I am always encouraging them to play brave chess, attacking chess. If there is some interesting idea that they see, but afraid to proceed because of the result, I make sure to explain that experimenting is always good, it is a creative process. If their idea didn't work, at the very lest they learnt and next time they would know when to execute such idea or not. 

That's why it is important not to stressed out yourself before upcoming tournament, instead be excited about it and look forward to some fighting chess!


The Importance of Fitness and Chess



To be a good tournament player it is to be in a good physical shape. I often recommend to my students to read autobiographies of the famous chess players, like G. Kasparov, V. Anand, M. Carlsen etc.

These exceptional world Champions are in great physical shape. Gym 3-4 times a week, soccer and tennis 1-2 times a week, jogging and simply walking on the fresh air, all that helps to stay focused during the game. Endurance is very important especially for them, because their tournaments are very long. 

Here in USA, tournaments are short 2-4 days, but you play 10 hours of chess in one single day, that is very stressful for our organism, that's why our body has to be prepared.

I myself all my life have been very active in all sports. I used to do gym, swimming, table tennis, basketball, running, soccer, martial arts, volleyball, arm wrestling -- basically everything because I was in the Sport University, now I do gym, swimming and table tennis. Those are my favorites. 


Becoming a Chess Coach


In 2012, I opened chess academy in Glenview, IL. Idea is that kids from 6 to 18 years old could get together and study in a group. Over these 4 years I had about 20 Grandmasters (not just GMs, teaching GMs, it's a big difference) giving lectures in my academy. I was watching them all and tried to become even better learning from them. Some of them are OK teachers, some of them are really good. 

In 2015, I felt that it is time to share with the world with my teaching experience. Why did I feel it was the time? Within those years I raised so many Experts and Masters and couple International Masters, raised one World Champion. All my private students are the state Champions. So I didn't need any more proof or push to start something that will change dramatically teaching of chess.


Launching ImproveMyChess.com


In September 2015, me and my partner Gary Aranovich, a very talented idea developer, computer guru and just a good friend, launched the Improvemychess.com program. 

Now after 9 months since launching we've received hundreds of amazing feedback. Chess players truly expressing their desire to work more and harder on chess. If chess players are not serious about their improvement my program is not for them. But if someone is seeking in real improvement my program will help 100%. I can see it for myself how our members becoming stronger and stronger, I just see it by their rating. 

My chess philosophy in teaching is very simple: to make my students happy. If I deliver the best lessons with the right information, to make sure my students understand the subject, to make sure they will be able to use it in their games.

What do I enjoy most about my teaching? To be honest...the results. I enjoy when my students say to me: "Mesgen I did so great at the tournament!!!" with a huge smile on their face. Nothing else matters to me,  I just want them to be happy.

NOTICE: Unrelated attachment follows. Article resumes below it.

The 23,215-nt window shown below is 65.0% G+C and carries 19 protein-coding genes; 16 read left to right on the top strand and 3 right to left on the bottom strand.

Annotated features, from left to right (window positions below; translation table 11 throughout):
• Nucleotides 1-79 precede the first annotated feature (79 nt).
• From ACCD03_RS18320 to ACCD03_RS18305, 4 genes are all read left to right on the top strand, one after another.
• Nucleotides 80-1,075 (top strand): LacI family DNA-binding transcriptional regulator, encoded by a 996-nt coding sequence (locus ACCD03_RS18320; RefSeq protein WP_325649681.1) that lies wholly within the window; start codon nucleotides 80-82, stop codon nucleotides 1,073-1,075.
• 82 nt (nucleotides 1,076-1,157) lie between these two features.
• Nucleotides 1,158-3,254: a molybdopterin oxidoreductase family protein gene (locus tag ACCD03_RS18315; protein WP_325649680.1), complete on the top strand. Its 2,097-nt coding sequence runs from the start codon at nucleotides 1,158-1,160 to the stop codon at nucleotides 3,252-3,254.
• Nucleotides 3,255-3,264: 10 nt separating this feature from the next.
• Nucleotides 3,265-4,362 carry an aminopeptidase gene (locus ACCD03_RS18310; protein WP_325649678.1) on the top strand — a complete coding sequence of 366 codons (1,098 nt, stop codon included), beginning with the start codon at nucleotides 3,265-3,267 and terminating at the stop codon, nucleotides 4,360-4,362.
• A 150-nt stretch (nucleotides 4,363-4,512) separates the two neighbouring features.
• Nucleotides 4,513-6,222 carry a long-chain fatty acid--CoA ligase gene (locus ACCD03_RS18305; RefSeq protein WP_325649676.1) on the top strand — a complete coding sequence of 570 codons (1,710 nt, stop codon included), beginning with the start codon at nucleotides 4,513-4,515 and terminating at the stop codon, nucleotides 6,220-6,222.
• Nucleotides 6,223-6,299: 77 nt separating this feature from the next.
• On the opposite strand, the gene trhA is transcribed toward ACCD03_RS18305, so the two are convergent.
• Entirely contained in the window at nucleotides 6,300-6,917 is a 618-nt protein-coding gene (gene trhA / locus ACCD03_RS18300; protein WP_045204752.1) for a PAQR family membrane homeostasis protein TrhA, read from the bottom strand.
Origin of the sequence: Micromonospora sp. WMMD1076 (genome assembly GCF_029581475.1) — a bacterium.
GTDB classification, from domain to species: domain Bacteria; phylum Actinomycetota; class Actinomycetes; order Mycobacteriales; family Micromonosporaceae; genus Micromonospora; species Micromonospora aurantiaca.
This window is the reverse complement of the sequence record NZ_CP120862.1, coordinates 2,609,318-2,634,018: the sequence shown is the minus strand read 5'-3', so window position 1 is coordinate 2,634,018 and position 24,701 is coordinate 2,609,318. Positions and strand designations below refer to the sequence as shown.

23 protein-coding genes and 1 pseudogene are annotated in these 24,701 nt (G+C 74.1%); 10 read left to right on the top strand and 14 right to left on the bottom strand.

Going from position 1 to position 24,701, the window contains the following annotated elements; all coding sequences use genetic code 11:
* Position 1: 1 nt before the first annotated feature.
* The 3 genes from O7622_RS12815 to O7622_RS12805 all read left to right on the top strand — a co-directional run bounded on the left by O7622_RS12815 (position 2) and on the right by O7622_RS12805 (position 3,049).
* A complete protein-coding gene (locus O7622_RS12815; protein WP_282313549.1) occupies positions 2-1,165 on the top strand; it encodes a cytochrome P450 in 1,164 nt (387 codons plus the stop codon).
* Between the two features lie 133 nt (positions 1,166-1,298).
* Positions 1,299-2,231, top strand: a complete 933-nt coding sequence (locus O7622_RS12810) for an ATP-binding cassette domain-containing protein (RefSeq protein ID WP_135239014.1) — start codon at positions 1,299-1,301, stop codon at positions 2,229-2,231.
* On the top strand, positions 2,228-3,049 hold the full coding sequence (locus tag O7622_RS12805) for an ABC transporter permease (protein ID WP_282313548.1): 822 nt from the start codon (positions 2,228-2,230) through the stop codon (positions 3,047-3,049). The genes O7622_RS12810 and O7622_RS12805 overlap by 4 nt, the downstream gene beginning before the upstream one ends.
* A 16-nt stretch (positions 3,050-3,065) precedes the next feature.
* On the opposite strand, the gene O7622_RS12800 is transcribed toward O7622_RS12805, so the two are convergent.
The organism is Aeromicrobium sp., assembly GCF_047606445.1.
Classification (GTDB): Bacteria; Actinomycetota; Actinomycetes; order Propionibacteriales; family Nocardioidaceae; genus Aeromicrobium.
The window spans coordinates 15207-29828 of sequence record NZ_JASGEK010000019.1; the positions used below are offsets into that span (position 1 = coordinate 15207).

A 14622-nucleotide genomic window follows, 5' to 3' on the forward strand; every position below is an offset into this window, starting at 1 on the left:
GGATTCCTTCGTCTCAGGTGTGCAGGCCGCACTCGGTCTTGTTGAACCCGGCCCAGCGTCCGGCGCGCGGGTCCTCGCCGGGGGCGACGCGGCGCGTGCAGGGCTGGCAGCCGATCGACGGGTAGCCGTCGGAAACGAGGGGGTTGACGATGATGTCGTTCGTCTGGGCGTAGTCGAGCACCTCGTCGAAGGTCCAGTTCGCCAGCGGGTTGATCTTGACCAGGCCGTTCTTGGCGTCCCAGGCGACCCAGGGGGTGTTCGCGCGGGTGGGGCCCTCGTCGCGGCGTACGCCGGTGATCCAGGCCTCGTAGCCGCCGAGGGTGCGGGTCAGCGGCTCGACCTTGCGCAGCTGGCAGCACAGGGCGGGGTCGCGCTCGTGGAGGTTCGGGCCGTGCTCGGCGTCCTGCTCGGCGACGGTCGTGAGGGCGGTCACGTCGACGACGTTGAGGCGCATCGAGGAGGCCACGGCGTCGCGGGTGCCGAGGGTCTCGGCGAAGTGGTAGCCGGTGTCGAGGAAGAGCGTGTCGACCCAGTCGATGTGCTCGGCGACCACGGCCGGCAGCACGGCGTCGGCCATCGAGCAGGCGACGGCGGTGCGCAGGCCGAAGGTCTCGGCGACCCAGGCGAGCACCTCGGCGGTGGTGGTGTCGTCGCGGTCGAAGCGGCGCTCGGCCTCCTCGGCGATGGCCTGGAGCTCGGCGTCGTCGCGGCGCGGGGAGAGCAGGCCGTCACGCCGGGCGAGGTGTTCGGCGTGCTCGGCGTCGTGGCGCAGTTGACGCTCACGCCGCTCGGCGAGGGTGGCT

The best way to contact me is through official page: www.improvemychess.com there is link "Contact me" 

This was a big interview, but very sincere. I could write much more, but the reader's time is precious. If you are that reader who wants to get better at chess and increase his/her rating, go to my site, sign up for free lessons and see it for yourself.

Conclusions


Thank you, Mesgen, for your generosity in the time you spent responding and sharing your thoughts with us. Through interacting with GM Amanov and watching his videos, I have found him to be friendly and sincere in his desire to help his students improve.

In this interview, GM Amanov shared many useful tips for improving our chess, including:
  • The importance of consistency in our study and training
  • Having a positive attitude and perspective before our tournament games
  • The importance of fitness and endurance for tournament players
  • Having a balance in our chess training and not focusing on one area to the detriment of others
  • Insights into preparation for an opponent

I hope you will check out improvemychess.com and see if the program can fit into your chess training schedule. The instruction is top notch - his students' results speak for themselves. 

Your Turn


I hope you enjoyed this interview with GM Mesgen Amanov. If you have questions for GM Amanov, please contact him at improvemychess.com or feel free to leave comments here and I will forward them to him.

If you did enjoy this article, please share it with others. Also, check out my other interviews with masters. Until next time, I wish you good luck and good chess!

4 comments:

  1. outstanding interview and i saw free lessons from amanov it is great.

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  2. I am 100% commited to taking his course. This past weekend i saw 3 concepts that arose in my games from GM Mesgen from his site improvemychess.com i dont buy any program except his because of how he teaches in the free videos. My rating was 1751 because i have the skill. But i suddenly hit a wall. And my rating dropped to 1524 within this past yr. And now that i have his program and saw the concepts he teaches in my games. I am going to keep the program. After only 2 months of his lessons im convinced i will reach my all elusive 2000 rating. Btw my rating is now 1540. So im going up slowly but surely. U wont gain the points right away but if u stay the course u will definitely increase ur rating lime im doing. Thank you Mesgen. Sincerely, Ezequiel

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    Replies
    1. I'm glad you found a program that you like and are seeing some early results. Like any program, it takes consistency and effort. I wish you the best of luck!